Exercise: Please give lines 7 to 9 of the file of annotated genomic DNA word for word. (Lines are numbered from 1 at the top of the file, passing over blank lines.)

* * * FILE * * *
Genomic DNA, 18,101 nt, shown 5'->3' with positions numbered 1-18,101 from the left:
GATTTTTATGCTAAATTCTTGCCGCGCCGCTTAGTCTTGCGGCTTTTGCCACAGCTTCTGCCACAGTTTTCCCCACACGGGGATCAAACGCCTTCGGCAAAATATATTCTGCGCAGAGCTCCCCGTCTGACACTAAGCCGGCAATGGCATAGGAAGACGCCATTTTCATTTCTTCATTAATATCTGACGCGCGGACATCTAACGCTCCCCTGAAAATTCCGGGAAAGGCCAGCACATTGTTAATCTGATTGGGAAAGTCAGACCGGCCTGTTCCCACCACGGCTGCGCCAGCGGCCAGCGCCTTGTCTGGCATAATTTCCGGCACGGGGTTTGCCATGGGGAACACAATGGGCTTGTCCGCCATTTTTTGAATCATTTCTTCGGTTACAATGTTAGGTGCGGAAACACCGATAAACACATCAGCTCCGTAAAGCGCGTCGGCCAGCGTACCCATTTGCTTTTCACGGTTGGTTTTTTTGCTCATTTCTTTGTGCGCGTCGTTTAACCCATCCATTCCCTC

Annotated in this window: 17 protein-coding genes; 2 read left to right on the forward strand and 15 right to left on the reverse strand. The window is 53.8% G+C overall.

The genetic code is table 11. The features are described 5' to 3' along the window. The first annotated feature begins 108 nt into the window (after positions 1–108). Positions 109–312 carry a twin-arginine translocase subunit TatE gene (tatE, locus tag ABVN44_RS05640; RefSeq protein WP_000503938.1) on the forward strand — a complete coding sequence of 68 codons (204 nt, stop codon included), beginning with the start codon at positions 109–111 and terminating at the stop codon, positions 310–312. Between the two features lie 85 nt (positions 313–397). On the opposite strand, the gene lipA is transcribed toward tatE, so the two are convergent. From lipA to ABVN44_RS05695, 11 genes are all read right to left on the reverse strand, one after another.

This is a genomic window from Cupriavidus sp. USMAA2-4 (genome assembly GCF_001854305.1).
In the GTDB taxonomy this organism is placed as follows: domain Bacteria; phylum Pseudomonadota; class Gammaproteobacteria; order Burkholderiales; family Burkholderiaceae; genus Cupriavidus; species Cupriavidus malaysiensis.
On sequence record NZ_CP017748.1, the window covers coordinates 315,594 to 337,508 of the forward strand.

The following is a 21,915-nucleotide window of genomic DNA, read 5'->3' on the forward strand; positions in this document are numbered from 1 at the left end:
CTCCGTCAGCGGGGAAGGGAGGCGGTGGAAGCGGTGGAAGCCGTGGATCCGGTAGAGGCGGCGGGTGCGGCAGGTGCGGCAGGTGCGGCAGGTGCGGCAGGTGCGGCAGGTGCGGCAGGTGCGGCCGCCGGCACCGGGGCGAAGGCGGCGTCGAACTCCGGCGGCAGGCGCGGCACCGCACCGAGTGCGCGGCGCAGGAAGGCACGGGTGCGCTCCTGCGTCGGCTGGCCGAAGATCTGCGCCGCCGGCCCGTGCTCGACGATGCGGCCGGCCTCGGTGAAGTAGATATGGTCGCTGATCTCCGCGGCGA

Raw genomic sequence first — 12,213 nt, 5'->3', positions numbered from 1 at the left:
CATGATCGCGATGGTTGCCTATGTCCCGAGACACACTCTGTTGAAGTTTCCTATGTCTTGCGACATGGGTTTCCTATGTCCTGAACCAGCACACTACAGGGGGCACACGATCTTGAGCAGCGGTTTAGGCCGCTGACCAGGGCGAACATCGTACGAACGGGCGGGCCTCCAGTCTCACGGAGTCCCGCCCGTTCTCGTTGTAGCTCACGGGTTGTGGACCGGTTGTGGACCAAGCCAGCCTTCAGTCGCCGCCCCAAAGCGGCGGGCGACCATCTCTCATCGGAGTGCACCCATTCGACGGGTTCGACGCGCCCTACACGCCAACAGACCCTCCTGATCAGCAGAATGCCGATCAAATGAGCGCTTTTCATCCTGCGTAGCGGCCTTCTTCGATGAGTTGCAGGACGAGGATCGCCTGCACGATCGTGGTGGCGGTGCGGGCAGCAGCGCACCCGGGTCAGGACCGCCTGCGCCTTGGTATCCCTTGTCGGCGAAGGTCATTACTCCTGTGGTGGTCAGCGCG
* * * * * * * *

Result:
On sequence record NZ_CP017748.1, the window covers coordinates 315,594 to 337,508 of the forward strand.

The following is a 21,915-nucleotide window of genomic DNA, read 5'->3' on the forward strand; positions in this document are numbered from 1 at the left end:
CTCCGTCAGCGGGGAAGGGAGGCGGTGGAAGCGGTGGAAGCCGTGGATCCGGTAGAGGCGGCGGGTGCGGCAGGTGCGGCAGGTGCGGCAGGTGCGGCAGGTGCGGCAGGTGCGGCAGGTGCGGCCGCCGGCACCGGGGCGAAGGCGGCGTCGAACTCCGGCGGCAGGCGCGGCACCGCACCGAGTGCGCGGCGCAGGAAGGCACGGGTGCGCTCCTGCGTCGGCTGGCCGAAGATCTGCGCCGCCGGCCCGTGCTCGACGATGCGGCCGGCCTCGGTGAAGTAGATATGGTCGCTGATCTCCGCGGCGA